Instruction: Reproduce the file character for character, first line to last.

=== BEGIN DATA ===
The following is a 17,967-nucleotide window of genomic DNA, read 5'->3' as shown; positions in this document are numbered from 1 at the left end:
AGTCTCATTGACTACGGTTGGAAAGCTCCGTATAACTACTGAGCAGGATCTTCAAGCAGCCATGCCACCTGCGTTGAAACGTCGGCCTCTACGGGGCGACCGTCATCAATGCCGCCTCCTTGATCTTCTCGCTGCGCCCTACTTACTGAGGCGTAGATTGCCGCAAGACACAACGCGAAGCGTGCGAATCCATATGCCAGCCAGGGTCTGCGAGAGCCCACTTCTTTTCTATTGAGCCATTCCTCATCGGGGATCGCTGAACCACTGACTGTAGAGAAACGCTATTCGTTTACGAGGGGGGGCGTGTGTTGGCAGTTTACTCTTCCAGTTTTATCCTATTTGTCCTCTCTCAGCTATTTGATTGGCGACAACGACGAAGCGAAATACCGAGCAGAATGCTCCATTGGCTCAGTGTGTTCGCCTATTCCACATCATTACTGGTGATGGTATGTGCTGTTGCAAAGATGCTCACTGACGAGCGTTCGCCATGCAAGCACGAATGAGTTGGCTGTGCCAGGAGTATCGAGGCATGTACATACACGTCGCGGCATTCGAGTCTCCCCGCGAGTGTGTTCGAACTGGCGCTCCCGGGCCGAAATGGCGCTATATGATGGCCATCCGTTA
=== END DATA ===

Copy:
The following is a 17,967-nucleotide window of genomic DNA, read 5'->3' as shown; positions in this document are numbered from 1 at the left end:
AGTCTCATTGACTACGGTTGGAAAGCTCCGTATAACTACTGAGCAGGATCTTCAAGCAGCCATGCCACCTGCGTTGAAACGTCGGCCTCTACGGGGCGACCGTCATCAATGCCGCCTCCTTGATCTTCTCGCTGCGCCCTACTTACTGAGGCGTAGATTGCCGCAAGACACAACGCGAAGCGTGCGAATCCATATGCCAGCCAGGGTCTGCGAGAGCCCACTTCTTTTCTATTGAGCCATTCCTCATCGGGGATCGCTGAACCACTGACTGTAGAGAAACGCTATTCGTTTACGAGGGGGGGCGTGTGTTGGCAGTTTACTCTTCCAGTTTTATCCTATTTGTCCTCTCTCAGCTATTTGATTGGCGACAACGACGAAGCGAAATACCGAGCAGAATGCTCCATTGGCTCAGTGTGTTCGCCTATTCCACATCATTACTGGTGATGGTATGTGCTGTTGCAAAGATGCTCACTGACGAGCGTTCGCCATGCAAGCACGAATGAGTTGGCTGTGCCAGGAGTATCGAGGCATGTACATACACGTCGCGGCATTCGAGTCTCCCCGCGAGTGTGTTCGAACTGGCGCTCCCGGGCCGAAATGGCGCTATATGATGGCCATCCGTTA